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You go, Ron!

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12 hours ago, ronwagn said:

https://en.wikipedia.org/wiki/World_energy_consumption

350px-Global-primary-energy_%281%29.png 

World total primary energy consumption by fuel in 2018[2]

  Coal (27%)
  Natural Gas (24%)
  Hydro (renewables) (7%) Hydro is old tech but is great when there is enough rainfall. 
  Nuclear (4%)
  Oil (34%)
  Others (renewables) (4%) That include biomass. 

 

 

That chart under estimates the % contribution of renewables because most renewables are electricity.

If compared against gas you can assume 1 unit for every 2 units of gas

With Coal its more like 3 

Oil somewhere in between depending on how its being used. 

 

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23 hours ago, ronwagn said:

https://en.wikipedia.org/wiki/World_energy_consumption

350px-Global-primary-energy_%281%29.png 

World total primary energy consumption by fuel in 2018[2]

  Coal (27%)
  Natural Gas (24%)
  Hydro (renewables) (7%) Hydro is old tech but is great when there is enough rainfall. 
  Nuclear (4%)
  Oil (34%)
  Others (renewables) (4%) That include biomass. 

 

 

Where's the chart for 2020?

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On 1/16/2021 at 11:01 PM, ronwagn said:

https://en.wikipedia.org/wiki/World_energy_consumption

350px-Global-primary-energy_%281%29.png 

World total primary energy consumption by fuel in 2018[2]

  Coal (27%)
  Natural Gas (24%)
  Hydro (renewables) (7%) Hydro is old tech but is great when there is enough rainfall. 
  Nuclear (4%)
  Oil (34%)
  Others (renewables) (4%) That include biomass. 

 

 

Can liberal arts majors read graphs? I'm not sure they take enough math for that.

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On 1/18/2021 at 4:46 AM, NickW said:

That chart under estimates the % contribution of renewables because most renewables are electricity.

If compared against gas you can assume 1 unit for every 2 units of gas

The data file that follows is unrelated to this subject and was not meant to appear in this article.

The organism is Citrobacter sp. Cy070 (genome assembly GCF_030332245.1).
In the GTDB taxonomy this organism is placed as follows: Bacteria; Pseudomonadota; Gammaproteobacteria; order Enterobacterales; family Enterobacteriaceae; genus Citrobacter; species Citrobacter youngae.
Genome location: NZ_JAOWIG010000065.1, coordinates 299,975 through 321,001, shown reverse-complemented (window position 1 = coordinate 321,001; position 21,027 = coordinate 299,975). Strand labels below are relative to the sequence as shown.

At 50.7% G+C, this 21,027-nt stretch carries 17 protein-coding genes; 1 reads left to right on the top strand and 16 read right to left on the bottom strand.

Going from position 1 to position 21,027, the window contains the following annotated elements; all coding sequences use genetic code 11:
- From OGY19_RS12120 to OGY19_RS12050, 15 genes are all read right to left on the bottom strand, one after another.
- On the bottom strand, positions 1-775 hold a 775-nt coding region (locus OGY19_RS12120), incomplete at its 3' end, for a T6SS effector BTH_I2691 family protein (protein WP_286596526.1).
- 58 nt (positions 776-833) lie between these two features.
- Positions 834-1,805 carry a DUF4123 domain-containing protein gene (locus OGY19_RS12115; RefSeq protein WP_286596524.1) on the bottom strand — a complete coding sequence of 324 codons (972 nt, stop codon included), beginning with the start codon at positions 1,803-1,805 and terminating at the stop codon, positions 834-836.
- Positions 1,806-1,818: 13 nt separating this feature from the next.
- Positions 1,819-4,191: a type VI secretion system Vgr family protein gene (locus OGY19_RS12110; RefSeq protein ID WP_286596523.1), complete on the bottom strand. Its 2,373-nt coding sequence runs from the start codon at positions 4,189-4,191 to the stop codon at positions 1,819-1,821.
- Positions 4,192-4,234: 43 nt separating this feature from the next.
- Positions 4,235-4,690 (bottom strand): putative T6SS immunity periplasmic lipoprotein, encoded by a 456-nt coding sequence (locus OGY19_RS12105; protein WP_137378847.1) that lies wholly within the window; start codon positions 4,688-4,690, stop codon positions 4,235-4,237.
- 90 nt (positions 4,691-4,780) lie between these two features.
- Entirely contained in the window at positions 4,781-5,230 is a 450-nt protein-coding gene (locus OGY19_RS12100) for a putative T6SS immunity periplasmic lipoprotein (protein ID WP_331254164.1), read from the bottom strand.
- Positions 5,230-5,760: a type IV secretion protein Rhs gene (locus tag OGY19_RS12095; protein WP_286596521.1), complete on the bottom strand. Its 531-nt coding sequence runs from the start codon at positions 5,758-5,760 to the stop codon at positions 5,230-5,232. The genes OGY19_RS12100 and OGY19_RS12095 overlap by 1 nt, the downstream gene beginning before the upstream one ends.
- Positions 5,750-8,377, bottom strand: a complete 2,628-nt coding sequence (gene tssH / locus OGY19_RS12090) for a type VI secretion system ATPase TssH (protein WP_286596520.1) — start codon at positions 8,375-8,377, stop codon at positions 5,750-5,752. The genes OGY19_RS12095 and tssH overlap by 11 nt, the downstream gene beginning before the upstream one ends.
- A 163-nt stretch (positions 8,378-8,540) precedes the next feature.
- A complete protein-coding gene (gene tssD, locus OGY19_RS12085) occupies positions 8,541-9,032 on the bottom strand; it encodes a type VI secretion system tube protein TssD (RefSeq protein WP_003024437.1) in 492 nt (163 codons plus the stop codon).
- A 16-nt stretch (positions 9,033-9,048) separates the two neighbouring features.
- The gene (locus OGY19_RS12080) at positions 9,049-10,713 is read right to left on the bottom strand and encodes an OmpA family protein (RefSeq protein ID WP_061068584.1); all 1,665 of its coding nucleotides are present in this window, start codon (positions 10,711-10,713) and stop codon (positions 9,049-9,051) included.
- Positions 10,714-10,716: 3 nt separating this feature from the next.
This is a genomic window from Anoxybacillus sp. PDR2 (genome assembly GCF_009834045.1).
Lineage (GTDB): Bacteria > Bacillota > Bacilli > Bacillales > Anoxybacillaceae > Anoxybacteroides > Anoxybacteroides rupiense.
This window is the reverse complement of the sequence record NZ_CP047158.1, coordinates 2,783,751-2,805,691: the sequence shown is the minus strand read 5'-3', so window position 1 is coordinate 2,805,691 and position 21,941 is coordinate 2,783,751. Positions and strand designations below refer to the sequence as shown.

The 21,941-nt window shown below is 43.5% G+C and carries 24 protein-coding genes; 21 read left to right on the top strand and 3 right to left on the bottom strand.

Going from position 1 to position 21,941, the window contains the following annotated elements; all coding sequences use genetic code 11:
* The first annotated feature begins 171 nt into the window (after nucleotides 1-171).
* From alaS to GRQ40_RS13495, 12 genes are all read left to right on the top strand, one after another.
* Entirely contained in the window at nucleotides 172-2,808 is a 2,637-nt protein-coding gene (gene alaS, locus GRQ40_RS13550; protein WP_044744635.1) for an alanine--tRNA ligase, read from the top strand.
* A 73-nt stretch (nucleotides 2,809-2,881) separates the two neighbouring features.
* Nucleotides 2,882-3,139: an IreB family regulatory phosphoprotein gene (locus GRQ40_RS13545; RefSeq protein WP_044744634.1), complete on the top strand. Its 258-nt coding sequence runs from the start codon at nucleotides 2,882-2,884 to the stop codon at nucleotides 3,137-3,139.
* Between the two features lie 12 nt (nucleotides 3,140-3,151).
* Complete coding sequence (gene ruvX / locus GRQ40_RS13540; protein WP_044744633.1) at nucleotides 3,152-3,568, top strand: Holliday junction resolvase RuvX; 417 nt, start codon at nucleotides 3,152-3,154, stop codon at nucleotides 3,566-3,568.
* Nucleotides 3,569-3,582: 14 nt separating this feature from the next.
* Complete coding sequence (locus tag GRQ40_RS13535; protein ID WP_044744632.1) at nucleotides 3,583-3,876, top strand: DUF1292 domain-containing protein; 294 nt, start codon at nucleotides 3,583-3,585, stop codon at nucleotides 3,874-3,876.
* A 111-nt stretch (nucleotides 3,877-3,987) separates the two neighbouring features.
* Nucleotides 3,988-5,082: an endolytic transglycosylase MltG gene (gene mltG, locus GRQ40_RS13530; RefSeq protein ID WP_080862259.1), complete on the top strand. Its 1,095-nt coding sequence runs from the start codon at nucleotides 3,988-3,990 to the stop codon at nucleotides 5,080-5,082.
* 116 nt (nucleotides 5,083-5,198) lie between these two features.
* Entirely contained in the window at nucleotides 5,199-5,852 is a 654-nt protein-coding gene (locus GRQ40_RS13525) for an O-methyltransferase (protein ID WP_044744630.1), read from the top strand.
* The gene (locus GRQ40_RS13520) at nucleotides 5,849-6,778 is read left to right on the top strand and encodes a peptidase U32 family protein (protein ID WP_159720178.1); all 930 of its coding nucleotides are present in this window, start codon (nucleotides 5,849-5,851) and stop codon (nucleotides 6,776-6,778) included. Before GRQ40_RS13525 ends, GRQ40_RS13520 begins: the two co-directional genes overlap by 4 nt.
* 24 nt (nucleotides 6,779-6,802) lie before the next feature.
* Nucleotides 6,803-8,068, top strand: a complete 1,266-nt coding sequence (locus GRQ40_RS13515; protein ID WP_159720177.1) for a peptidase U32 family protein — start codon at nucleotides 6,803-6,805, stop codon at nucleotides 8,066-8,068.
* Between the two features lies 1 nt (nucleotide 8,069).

With Coal its more like 3 

Oil somewhere in between depending on how its being used. 

Nick - sorry but that makes no sense at all. I think the point you are trying to make is that because all energy consumption is converted to units of electricity that somehow unfairly disadvantages renewables which are mainly about producing electricity.. I think you've also become confused about consumption of raw materials versus output. The basic take away from the graph is that the contribution of renewables to the world demand for energy remains tiny.. just 4 per cent for wind and solar with another 7 per cent for hydro (which counts as a renewable). If you did the same graph for electricity supply the contribution of wind and solar would be higher, maybe, but not that much higher.   

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10 hours ago, markslawson said:

Nick - sorry but that makes no sense at all. I think the point you are trying to make is that because all energy consumption is converted to units of electricity that somehow unfairly disadvantages renewables which are mainly about producing electricity.. I think you've also become confused about consumption of raw materials versus output. The basic take away from the graph is that the contribution of renewables to the world demand for energy remains tiny.. just 4 per cent for wind and solar with another 7 per cent for hydro (which counts as a renewable). If you did the same graph for electricity supply the contribution of wind and solar would be higher, maybe, but not that much higher.   

How many joules of gas needed to make a a joule of electricity?

How many joules of coal are needed to make a joule of electricity?

How many joules of heat can you produce from a joule of electricity (via heat pump)?

The point is electricity (of which most renewables make) has much higher utility than raw fuels. 

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Nick - again you're looking at the point made in the original post from the wrong end.. the point was the small contribution wind and solar made to the overall supply of energy .. you are saying that if you adjust for the energies in the raw materials used then you get something different .. nope .. the point is how much energy is SUPPLIED TO USERS.. Now that I look at it you want to make a different point that the renewables are produced with far less consumption of raw materials .. that doesn't have much to do with the topic .. in any case, a large share of oil in the diagram above is due to transport consumption.. anyway, leave it with you.. 

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